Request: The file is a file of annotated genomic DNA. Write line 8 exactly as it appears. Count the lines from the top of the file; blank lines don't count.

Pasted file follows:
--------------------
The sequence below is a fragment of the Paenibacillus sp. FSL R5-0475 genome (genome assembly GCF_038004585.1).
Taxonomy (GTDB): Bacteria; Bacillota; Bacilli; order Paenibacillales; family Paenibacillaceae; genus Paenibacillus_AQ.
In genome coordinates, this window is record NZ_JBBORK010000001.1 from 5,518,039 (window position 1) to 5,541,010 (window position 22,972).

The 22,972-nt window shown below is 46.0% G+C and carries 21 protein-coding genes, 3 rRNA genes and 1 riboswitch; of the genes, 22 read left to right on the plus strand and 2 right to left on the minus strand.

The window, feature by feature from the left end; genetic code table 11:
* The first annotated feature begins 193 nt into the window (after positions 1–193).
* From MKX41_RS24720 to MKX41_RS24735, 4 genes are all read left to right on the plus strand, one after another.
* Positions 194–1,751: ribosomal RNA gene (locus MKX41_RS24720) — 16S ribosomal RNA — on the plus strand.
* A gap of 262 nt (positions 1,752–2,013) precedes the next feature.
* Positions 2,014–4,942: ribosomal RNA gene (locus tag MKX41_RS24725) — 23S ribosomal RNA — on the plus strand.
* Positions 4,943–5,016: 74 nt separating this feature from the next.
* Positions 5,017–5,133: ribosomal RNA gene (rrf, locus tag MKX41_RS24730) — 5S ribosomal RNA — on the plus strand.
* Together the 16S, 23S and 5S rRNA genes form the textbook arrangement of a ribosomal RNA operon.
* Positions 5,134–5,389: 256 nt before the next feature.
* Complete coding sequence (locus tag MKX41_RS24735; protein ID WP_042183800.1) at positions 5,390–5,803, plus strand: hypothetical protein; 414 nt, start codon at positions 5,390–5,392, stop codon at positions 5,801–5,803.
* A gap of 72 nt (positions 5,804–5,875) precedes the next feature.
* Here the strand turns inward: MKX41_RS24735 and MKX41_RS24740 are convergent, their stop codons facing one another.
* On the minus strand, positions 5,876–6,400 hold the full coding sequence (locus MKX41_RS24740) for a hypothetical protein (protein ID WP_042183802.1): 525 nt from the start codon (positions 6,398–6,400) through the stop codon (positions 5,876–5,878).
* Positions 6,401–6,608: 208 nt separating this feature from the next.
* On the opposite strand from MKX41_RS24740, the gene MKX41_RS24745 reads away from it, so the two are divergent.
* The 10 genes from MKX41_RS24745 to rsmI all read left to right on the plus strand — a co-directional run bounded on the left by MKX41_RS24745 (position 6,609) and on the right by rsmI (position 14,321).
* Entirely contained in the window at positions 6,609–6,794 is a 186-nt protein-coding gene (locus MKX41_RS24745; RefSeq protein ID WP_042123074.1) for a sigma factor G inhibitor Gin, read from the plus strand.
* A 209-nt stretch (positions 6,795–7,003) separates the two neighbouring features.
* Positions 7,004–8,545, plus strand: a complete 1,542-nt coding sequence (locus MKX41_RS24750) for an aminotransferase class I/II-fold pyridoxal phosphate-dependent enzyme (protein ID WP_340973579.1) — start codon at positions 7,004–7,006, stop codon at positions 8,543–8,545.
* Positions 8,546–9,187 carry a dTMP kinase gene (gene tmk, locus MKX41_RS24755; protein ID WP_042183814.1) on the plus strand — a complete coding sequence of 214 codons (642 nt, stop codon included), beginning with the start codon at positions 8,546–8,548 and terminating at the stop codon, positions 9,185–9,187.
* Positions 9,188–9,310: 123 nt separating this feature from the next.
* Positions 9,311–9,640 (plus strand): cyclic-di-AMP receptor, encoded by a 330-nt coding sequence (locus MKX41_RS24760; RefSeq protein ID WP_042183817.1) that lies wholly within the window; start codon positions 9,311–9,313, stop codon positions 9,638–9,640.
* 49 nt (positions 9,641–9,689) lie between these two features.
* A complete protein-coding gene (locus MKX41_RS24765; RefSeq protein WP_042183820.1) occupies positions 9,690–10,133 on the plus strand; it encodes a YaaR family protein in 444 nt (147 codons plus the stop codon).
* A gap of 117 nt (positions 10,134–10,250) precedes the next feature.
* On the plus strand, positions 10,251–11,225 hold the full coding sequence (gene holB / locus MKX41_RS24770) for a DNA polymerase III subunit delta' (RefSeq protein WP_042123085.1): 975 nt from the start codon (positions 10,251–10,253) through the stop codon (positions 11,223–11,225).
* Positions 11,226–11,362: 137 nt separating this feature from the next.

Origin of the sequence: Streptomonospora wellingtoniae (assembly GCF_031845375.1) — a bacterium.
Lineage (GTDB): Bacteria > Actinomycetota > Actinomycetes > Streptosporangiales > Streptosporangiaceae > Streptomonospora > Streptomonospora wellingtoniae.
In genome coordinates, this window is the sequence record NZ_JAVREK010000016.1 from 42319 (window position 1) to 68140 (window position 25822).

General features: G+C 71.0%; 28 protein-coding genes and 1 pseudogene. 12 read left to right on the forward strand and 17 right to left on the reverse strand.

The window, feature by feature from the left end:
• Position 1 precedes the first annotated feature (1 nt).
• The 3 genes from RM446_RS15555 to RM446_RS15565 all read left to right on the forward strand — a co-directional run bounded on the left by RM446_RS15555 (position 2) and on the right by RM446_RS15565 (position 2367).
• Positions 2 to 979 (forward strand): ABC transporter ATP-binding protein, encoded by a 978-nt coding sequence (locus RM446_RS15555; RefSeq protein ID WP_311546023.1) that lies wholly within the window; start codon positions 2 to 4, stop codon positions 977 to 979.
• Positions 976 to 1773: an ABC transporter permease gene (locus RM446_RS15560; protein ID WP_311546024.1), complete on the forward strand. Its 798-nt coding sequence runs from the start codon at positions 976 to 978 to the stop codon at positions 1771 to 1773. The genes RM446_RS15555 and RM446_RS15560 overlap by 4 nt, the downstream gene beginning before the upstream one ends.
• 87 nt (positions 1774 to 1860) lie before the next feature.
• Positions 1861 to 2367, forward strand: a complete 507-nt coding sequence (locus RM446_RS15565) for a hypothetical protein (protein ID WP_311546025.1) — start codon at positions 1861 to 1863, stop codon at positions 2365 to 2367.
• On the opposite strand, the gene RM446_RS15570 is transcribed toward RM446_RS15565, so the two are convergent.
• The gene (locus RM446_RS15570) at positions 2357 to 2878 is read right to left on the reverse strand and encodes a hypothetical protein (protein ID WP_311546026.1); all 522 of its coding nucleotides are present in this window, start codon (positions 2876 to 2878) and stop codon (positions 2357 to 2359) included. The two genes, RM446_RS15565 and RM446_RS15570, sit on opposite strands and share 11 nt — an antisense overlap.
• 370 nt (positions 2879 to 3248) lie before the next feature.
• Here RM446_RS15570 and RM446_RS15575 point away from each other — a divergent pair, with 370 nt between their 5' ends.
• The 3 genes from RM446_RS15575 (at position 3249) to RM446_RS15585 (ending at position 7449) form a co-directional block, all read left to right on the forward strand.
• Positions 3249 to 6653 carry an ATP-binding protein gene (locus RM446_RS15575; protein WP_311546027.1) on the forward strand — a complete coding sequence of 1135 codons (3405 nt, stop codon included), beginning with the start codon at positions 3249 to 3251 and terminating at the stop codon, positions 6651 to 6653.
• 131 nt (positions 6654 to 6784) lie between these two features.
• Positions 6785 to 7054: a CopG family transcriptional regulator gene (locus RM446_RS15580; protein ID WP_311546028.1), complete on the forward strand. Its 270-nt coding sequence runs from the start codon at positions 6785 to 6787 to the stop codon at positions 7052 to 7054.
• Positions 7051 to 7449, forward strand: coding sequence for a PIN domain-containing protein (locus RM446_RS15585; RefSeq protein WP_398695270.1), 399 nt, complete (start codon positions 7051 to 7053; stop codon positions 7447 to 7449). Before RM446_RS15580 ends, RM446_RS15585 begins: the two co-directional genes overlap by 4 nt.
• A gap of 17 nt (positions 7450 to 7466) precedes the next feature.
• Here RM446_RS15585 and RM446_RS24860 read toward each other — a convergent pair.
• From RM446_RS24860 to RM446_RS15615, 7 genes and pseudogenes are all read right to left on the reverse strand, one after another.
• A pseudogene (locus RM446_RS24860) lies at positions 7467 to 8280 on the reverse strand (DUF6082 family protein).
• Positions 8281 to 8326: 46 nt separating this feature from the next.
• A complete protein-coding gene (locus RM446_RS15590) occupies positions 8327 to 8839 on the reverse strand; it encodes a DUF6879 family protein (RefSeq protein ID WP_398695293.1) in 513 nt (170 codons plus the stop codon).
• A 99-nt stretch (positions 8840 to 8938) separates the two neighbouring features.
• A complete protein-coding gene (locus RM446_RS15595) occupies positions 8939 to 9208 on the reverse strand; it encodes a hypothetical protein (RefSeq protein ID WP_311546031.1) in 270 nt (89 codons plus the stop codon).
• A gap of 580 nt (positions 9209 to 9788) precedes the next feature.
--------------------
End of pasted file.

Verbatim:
* Positions 194–1,751: ribosomal RNA gene (locus MKX41_RS24720) — 16S ribosomal RNA — on the plus strand.